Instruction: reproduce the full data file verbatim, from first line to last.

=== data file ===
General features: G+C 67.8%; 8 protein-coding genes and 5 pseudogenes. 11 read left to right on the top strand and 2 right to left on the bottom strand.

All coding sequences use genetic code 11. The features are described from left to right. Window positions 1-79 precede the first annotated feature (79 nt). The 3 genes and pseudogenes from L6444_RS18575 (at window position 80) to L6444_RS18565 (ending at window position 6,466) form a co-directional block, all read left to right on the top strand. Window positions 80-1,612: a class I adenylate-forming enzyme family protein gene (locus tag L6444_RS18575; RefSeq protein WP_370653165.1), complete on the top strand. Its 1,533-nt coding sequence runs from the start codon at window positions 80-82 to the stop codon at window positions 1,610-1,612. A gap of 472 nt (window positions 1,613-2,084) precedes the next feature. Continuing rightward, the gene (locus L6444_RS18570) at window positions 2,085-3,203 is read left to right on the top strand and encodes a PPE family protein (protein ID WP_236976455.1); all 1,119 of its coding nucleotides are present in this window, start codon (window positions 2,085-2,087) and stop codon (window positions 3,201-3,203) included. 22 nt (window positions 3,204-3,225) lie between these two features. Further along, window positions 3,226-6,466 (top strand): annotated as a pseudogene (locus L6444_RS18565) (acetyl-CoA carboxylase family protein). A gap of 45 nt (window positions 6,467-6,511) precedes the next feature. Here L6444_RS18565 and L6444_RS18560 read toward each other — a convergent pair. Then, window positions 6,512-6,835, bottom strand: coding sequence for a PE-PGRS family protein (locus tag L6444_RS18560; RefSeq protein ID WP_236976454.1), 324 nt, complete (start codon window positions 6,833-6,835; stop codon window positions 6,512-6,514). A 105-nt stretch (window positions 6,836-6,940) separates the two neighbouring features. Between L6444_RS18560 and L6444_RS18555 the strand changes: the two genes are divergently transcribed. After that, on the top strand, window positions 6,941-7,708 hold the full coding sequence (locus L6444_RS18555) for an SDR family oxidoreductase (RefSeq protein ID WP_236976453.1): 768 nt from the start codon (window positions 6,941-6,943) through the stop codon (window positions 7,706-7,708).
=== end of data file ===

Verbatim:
General features: G+C 67.8%; 8 protein-coding genes and 5 pseudogenes. 11 read left to right on the top strand and 2 right to left on the bottom strand.

All coding sequences use genetic code 11. The features are described from left to right. Window positions 1-79 precede the first annotated feature (79 nt). The 3 genes and pseudogenes from L6444_RS18575 (at window position 80) to L6444_RS18565 (ending at window position 6,466) form a co-directional block, all read left to right on the top strand. Window positions 80-1,612: a class I adenylate-forming enzyme family protein gene (locus tag L6444_RS18575; RefSeq protein WP_370653165.1), complete on the top strand. Its 1,533-nt coding sequence runs from the start codon at window positions 80-82 to the stop codon at window positions 1,610-1,612. A gap of 472 nt (window positions 1,613-2,084) precedes the next feature. Continuing rightward, the gene (locus L6444_RS18570) at window positions 2,085-3,203 is read left to right on the top strand and encodes a PPE family protein (protein ID WP_236976455.1); all 1,119 of its coding nucleotides are present in this window, start codon (window positions 2,085-2,087) and stop codon (window positions 3,201-3,203) included. 22 nt (window positions 3,204-3,225) lie between these two features. Further along, window positions 3,226-6,466 (top strand): annotated as a pseudogene (locus L6444_RS18565) (acetyl-CoA carboxylase family protein). A gap of 45 nt (window positions 6,467-6,511) precedes the next feature. Here L6444_RS18565 and L6444_RS18560 read toward each other — a convergent pair. Then, window positions 6,512-6,835, bottom strand: coding sequence for a PE-PGRS family protein (locus tag L6444_RS18560; RefSeq protein ID WP_236976454.1), 324 nt, complete (start codon window positions 6,833-6,835; stop codon window positions 6,512-6,514). A 105-nt stretch (window positions 6,836-6,940) separates the two neighbouring features. Between L6444_RS18560 and L6444_RS18555 the strand changes: the two genes are divergently transcribed. After that, on the top strand, window positions 6,941-7,708 hold the full coding sequence (locus L6444_RS18555) for an SDR family oxidoreductase (RefSeq protein ID WP_236976453.1): 768 nt from the start codon (window positions 6,941-6,943) through the stop codon (window positions 7,706-7,708).